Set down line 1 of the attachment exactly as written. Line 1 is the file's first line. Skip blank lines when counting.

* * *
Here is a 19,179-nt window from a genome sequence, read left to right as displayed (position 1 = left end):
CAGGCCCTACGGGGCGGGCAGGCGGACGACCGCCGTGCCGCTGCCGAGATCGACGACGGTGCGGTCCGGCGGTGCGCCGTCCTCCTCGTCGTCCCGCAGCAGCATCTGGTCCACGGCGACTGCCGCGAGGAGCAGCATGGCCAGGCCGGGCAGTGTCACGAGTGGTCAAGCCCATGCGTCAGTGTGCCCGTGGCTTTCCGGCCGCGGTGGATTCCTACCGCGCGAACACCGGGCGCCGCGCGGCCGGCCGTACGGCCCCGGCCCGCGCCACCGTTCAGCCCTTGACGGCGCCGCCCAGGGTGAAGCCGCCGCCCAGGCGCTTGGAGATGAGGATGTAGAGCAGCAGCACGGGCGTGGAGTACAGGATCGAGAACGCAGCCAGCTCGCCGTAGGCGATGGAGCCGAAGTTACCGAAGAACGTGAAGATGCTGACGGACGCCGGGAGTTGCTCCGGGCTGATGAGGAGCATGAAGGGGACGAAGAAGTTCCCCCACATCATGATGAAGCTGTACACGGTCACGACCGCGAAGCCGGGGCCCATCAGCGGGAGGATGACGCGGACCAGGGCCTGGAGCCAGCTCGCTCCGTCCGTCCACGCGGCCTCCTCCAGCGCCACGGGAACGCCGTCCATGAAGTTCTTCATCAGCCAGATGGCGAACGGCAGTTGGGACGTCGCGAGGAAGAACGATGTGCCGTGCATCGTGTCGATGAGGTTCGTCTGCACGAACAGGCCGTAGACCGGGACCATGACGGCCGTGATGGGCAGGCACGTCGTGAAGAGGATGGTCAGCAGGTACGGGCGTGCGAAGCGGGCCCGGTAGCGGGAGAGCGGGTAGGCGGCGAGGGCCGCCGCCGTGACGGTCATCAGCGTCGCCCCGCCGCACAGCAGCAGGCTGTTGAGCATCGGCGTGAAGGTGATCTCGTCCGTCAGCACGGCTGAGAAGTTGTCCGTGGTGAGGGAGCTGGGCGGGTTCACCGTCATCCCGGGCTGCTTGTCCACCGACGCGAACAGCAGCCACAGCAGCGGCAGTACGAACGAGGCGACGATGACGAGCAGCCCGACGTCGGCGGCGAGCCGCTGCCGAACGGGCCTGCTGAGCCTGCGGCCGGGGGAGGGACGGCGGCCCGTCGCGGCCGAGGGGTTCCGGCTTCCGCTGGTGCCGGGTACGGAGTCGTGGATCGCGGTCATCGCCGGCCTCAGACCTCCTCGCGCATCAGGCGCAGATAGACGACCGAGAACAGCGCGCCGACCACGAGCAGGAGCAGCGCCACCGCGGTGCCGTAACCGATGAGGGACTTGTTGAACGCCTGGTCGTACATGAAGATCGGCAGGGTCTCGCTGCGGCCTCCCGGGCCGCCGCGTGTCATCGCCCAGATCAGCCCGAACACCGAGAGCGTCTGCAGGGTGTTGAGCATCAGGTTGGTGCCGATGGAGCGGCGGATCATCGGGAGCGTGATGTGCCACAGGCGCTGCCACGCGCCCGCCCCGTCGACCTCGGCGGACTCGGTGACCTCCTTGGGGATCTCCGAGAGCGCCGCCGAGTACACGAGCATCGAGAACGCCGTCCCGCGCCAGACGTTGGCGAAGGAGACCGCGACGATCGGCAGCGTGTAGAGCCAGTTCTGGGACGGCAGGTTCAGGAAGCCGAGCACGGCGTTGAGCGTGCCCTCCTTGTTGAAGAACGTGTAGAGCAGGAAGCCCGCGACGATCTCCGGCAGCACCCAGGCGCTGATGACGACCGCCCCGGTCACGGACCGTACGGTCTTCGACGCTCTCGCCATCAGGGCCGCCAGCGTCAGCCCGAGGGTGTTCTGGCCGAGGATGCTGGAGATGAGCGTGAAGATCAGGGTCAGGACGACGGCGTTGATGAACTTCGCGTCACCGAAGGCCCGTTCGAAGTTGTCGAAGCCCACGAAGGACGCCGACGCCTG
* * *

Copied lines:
Here is a 19,179-nt window from a genome sequence, read left to right as displayed (position 1 = left end):